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I have this:

void showNumbers(){
    nrBtn1 = TTF_RenderText_Blended( fontnrs, "1", sdlcolors[0] );
    nrBtn2 = TTF_RenderText_Blended( fontnrs, "2", sdlcolors[1] );
    nrBtn3 = TTF_RenderText_Blended( fontnrs, "3", sdlcolors[2] );
    nrBtn4 = TTF_RenderText_Blended( fontnrs, "4", sdlcolors[3] );
    nrBtn5 = TTF_RenderText_Blended( fontnrs, "5", sdlcolors[4] );
    nrBtn6 = TTF_RenderText_Blended( fontnrs, "6", sdlcolors[5] );
    nrBtn7 = TTF_RenderText_Blended( fontnrs, "7", sdlcolors[6] );
    nrBtn8 = TTF_RenderText_Blended( fontnrs, "8", sdlcolors[7] );
    nrBtn9 = TTF_RenderText_Blended( fontnrs, "9", sdlcolors[8] );

    SDL_Rect rcnrBtn1 = { 40, 32, 0, 0 };
    SDL_Rect rcnrBtn2 = { 70, 32, 0, 0 };
    SDL_Rect rcnrBtn3 = { 100, 32, 0, 0 };
    SDL_Rect rcnrBtn4 = { 130, 32, 0, 0 };
    SDL_Rect rcnrBtn5 = { 160, 32, 0, 0 };
    SDL_Rect rcnrBtn6 = { 190, 32, 0, 0 };
    SDL_Rect rcnrBtn7 = { 220, 32, 0, 0 };
    SDL_Rect rcnrBtn8 = { 250, 32, 0, 0 };
    SDL_Rect rcnrBtn9 = { 280, 32, 0, 0 };

    SDL_BlitSurface(nrBtn1, NULL, screen, &rcnrBtn1); SDL_FreeSurface(nrBtn1);
    SDL_BlitSurface(nrBtn2, NULL, screen, &rcnrBtn2); SDL_FreeSurface(nrBtn2);
    SDL_BlitSurface(nrBtn3, NULL, screen, &rcnrBtn3); SDL_FreeSurface(nrBtn3);
    SDL_BlitSurface(nrBtn4, NULL, screen, &rcnrBtn4); SDL_FreeSurface(nrBtn4);
    SDL_BlitSurface(nrBtn5, NULL, screen, &rcnrBtn5); SDL_FreeSurface(nrBtn5);
    SDL_BlitSurface(nrBtn6, NULL, screen, &rcnrBtn6); SDL_FreeSurface(nrBtn6);
    SDL_BlitSurface(nrBtn7, NULL, screen, &rcnrBtn7); SDL_FreeSurface(nrBtn7);
    SDL_BlitSurface(nrBtn8, NULL, screen, &rcnrBtn8); SDL_FreeSurface(nrBtn8);
    SDL_BlitSurface(nrBtn9, NULL, screen, &rcnrBtn9); SDL_FreeSurface(nrBtn9);
}

But for 60 buttons. Is there a way how to do something like:

void showNumbers()
{
  SDL_Rect rcnrBtn1 = { 40, 32, 0, 0 };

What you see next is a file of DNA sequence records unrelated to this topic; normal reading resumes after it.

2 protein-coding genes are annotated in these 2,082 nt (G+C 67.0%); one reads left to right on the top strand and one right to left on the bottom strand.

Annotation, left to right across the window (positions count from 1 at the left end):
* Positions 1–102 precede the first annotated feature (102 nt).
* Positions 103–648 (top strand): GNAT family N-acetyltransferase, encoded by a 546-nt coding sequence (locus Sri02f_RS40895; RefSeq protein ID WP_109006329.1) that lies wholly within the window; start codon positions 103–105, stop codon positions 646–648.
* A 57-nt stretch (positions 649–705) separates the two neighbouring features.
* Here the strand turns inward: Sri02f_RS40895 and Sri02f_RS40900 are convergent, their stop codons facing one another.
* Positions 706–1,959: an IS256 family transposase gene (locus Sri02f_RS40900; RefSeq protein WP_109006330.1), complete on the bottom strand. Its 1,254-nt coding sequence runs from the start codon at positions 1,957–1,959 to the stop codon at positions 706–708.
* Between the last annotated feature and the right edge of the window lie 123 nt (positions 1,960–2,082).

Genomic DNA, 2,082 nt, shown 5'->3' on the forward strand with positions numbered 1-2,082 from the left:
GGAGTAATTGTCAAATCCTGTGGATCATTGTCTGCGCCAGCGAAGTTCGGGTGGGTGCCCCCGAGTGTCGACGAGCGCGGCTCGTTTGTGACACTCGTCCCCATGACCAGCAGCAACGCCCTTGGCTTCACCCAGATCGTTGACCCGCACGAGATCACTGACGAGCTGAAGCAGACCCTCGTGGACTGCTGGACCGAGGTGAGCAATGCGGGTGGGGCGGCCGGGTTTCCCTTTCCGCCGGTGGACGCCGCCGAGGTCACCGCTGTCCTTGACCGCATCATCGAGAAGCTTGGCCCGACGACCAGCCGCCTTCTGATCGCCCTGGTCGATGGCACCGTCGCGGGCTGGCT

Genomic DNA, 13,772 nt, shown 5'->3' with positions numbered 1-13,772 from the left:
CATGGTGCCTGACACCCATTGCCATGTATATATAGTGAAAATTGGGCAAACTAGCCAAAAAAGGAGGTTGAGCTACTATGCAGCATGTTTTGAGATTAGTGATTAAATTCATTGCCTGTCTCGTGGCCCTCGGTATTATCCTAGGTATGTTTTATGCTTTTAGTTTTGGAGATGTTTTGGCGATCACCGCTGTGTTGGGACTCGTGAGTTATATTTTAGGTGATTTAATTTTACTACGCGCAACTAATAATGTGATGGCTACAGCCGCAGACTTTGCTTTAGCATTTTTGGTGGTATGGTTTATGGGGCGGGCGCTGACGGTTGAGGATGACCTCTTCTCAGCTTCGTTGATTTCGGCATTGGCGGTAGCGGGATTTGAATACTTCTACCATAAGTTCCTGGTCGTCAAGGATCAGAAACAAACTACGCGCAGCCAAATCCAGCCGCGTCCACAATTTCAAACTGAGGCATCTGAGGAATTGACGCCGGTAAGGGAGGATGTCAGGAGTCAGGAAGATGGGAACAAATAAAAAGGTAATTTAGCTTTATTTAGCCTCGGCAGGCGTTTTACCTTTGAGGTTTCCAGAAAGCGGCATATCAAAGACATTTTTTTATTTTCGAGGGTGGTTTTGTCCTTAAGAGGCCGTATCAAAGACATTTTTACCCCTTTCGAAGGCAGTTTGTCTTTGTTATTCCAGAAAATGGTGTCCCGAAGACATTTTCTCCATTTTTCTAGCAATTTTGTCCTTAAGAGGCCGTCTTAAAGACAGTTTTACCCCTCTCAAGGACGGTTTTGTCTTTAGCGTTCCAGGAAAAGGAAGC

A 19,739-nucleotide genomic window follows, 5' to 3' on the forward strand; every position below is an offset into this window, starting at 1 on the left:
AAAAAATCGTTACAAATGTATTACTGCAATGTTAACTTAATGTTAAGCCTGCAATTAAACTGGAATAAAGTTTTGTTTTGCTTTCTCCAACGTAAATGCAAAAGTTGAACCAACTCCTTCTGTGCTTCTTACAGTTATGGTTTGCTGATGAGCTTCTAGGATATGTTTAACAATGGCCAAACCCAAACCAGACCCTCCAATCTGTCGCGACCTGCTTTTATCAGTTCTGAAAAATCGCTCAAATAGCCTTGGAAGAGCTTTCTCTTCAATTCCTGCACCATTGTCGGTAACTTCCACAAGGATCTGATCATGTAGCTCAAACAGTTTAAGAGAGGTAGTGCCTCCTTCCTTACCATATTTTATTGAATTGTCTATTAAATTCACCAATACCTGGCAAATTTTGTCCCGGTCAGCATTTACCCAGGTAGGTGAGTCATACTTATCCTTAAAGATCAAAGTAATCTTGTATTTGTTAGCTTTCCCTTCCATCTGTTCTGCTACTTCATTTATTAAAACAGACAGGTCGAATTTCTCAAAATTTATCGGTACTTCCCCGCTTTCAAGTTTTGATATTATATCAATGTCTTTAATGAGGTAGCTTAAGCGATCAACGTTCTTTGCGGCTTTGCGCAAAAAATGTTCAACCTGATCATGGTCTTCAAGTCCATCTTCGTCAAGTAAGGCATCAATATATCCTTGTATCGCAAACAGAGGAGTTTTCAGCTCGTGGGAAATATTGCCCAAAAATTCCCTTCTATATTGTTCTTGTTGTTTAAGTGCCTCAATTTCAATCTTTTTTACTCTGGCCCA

SDL_Rect rcnrBtn2 = { 70, 32, 0, 0 };
    SDL_Rect rcnrBtn3 = { 100, 32, 0, 0 };
    SDL_Rect rcnrBtn4 = { 130, 32, 0, 0 };
    SDL_Rect rcnrBtn5 = { 160, 32, 0, 0 };
    SDL_Rect rcnrBtn6 = { 190, 32, 0, 0 };
    SDL_Rect rcnrBtn7 = { 220, 32, 0, 0 };
    SDL_Rect rcnrBtn8 = { 250, 32, 0, 0 };
    SDL_Rect rcnrBtn9 = { 280, 32, 0, 0 };


 for(int x=1; x<=60;x++){
   nrBtn+x = TTF_RenderText_Blended( fontnrs, x, sdlcolors[x-1] );
   SDL_BlitSurface(nrBtn+x, NULL, screen, &rcnrBtn+x); SDL_FreeSurface(nrBtn+x);
 }

}
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4  
Whenever you're naming variables something1, something2, etc., you've got a prime candidate for an array. –  GManNickG Jul 30 '10 at 5:53

3 Answers 3

up vote 3 down vote accepted

You need to use an array.

E.g.

SDL_Rect rcnrBtn[60];
for(int x = 0; x < 60; x++) {
   rcnrBtn[x].x = 30 * x + 10;
   rcnrBtn[x].y = 32;
   rcnrBtn[x].w = 100;
   rcnrBtn[x].h = 24;
}

Arrays always start at 0, and this particular one ends at 59 giving a total of 60 elements.

share|improve this answer
    
Arrays always are referenced by their name, not their type. Let me fix that for ya :-) –  paxdiablo Jul 30 '10 at 6:05
    
Haha, oops :-) Thanks. –  Vincent McNabb Jul 30 '10 at 6:26

You could do something like this :

void showNumbers() {
  SDL_Surface* nrBtn = NULL;
  int nbr = 1;
  int x = 30; // your starting x
  int i = 0;
  for (; i < 60; ++i) {
    nrBtn = TTF_RenderText_Blended(fontnrs, nbr_to_str(nbr), sdlcolors[i]); // You'll have to code nbr_to_str
    SDL_Rect rect = {x, 32, 0, 0}; // Are you sure that width and height are 0 ?
    SDL_BlitSurface(nrBtn, NULL, screen, &rect);
    SDL_FreeSurface(nrBtn);
    x += 30;
  }
  return;
}
share|improve this answer

It appears your entire function could be replaced with the following array-based variation. Assuming that your nrBtnXX variables are defined outside the function and you want to minimise the scope of changes, you should look at something like:

#define BUTTON_COUNT 60
SDL_Surface *nrBtn[BUTTON_COUNT];

void showNumbers () {
    char textNum[3];
    for (int i = 0; i < BUTTON_COUNT; i++) {
        sprintf (textNum, "%d", i);
        nrBtn[i] = TTF_RenderText_Blended( fontnrs, textNum, sdlcolors[i] );
    }

    SDL_Rect rcnrBtn[BUTTON_COUNT];
    for (int i = 0; i < BUTTON_COUNT; i++) {
        rcnrBtn[i].x = 40 + i * 30; // use formulae for all these.
        rcnrBtn[i].y = 32;
        rcnrBtn[i].w = 0;
        rcnrBtn[i].h = 0;
    }

    for (int i = 0; i < BUTTON_COUNT; i++) {
        SDL_BlitSurface(nrBtn[i], NULL, screen, &rcnrBtn[i]);
        SDL_FreeSurface(nrBtn[i]);
    }
}

The idea is to store everything in arrays so that you don't have to deal with individual variables. If the nrBtn variables are required to be a non-array, then I would set up a single array of pointers to them so this approach would still work, something like:

SDL_Surface *nrBtnPtr[] = { &nrBtn1, &nrBtn2 ..., &nrBtn60 };

You should also set the formulae intelligently for the x and y coordinates since you probably don't want a 60x1 matrix for them. Look into making it 12x5 or something equally as compact.

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